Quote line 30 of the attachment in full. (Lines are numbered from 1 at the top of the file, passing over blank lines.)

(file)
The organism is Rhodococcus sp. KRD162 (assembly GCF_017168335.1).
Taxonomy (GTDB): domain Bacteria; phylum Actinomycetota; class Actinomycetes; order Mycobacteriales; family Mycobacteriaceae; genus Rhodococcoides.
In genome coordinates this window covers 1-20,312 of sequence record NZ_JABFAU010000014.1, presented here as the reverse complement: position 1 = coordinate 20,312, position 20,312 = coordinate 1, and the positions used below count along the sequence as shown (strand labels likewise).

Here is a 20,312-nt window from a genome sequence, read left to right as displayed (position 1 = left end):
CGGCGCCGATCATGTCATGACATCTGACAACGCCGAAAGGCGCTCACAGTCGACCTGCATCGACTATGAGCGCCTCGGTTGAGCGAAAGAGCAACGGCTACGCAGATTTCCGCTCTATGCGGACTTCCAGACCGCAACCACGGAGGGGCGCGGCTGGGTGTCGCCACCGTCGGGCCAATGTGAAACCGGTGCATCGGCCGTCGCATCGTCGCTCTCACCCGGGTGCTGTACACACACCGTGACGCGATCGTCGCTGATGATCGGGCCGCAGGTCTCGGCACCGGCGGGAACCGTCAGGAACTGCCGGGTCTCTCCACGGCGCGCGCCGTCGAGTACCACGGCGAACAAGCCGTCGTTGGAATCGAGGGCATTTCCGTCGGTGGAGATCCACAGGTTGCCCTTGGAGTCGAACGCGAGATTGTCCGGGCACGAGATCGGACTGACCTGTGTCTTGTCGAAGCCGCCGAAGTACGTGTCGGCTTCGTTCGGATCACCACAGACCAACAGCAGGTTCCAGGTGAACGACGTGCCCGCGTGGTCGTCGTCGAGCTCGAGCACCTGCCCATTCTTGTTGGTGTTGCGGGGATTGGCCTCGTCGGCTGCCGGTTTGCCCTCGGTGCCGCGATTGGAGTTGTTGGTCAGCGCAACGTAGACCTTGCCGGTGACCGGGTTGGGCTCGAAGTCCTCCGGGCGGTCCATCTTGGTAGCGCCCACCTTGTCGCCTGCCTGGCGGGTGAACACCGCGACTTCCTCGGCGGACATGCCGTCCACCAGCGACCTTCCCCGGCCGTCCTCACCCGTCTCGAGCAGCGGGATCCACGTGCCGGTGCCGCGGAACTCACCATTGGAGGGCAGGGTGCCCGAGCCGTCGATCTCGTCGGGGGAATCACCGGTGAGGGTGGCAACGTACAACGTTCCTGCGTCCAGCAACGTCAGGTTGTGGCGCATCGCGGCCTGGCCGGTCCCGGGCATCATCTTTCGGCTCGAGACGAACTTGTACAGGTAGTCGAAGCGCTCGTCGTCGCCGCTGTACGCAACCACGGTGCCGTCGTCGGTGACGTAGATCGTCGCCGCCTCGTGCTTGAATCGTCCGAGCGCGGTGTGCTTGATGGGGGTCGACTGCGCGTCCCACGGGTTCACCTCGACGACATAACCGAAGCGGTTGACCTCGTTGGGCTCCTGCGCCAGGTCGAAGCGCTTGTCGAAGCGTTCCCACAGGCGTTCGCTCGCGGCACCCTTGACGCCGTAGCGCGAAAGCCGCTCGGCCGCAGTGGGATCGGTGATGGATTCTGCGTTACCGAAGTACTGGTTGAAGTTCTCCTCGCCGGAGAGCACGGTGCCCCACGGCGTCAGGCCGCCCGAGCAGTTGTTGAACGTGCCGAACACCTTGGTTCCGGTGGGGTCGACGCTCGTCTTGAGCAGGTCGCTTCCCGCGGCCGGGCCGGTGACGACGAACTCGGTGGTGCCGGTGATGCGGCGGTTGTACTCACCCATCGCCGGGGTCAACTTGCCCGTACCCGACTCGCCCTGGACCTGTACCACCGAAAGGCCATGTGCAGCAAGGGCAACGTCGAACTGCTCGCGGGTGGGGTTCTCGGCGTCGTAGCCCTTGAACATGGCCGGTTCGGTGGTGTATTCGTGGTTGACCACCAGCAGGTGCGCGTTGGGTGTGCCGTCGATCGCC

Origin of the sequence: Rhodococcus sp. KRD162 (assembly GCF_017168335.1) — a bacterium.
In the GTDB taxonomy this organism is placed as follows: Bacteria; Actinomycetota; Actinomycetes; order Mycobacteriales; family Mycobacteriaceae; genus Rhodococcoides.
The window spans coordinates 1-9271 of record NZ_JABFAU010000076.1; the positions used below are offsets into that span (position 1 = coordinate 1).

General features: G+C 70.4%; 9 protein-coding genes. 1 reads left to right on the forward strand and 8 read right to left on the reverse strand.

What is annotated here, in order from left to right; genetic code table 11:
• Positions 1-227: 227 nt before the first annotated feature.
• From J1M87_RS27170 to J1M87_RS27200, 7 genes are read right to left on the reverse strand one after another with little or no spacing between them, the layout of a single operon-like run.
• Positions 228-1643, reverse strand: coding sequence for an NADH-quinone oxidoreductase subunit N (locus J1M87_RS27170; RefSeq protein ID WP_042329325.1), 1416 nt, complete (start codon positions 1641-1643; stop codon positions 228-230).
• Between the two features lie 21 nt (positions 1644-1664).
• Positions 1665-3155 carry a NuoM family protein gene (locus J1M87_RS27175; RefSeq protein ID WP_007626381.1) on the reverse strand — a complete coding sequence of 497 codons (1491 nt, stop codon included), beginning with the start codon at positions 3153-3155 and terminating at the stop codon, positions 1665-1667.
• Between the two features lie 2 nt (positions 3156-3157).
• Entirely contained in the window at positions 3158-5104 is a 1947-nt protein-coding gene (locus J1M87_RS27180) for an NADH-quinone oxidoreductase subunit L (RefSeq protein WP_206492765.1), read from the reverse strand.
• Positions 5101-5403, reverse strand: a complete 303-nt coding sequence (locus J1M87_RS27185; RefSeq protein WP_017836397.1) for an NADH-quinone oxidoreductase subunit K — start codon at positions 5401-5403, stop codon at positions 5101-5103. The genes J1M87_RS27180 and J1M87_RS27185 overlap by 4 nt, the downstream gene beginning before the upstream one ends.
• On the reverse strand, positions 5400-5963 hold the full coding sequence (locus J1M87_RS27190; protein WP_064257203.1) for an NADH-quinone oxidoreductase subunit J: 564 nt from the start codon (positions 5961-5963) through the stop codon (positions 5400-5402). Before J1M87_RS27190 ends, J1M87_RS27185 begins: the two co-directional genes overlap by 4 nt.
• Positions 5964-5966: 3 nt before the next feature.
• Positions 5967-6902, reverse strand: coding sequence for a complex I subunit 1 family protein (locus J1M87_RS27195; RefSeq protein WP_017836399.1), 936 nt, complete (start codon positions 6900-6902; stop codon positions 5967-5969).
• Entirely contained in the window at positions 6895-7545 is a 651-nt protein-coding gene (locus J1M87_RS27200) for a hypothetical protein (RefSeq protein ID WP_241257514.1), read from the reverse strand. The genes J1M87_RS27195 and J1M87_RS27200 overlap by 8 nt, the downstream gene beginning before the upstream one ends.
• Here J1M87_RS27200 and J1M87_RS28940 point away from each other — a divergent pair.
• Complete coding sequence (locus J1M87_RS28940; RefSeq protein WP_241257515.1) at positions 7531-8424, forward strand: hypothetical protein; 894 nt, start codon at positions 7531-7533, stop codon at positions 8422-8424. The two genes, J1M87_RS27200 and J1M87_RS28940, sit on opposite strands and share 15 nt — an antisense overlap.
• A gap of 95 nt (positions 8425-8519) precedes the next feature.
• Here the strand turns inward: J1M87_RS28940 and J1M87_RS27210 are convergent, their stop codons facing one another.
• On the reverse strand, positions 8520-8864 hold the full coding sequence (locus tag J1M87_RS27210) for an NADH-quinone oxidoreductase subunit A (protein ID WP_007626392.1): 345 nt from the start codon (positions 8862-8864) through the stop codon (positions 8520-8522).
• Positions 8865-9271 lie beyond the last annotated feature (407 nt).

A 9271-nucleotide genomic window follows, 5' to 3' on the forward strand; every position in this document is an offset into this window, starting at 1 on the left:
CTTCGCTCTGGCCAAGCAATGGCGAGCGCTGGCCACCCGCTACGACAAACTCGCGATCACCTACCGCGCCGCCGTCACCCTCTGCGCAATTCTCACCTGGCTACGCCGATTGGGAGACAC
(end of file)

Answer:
CTTCGCTCTGGCCAAGCAATGGCGAGCGCTGGCCACCCGCTACGACAAACTCGCGATCACCTACCGCGCCGCCGTCACCCTCTGCGCAATTCTCACCTGGCTACGCCGATTGGGAGACAC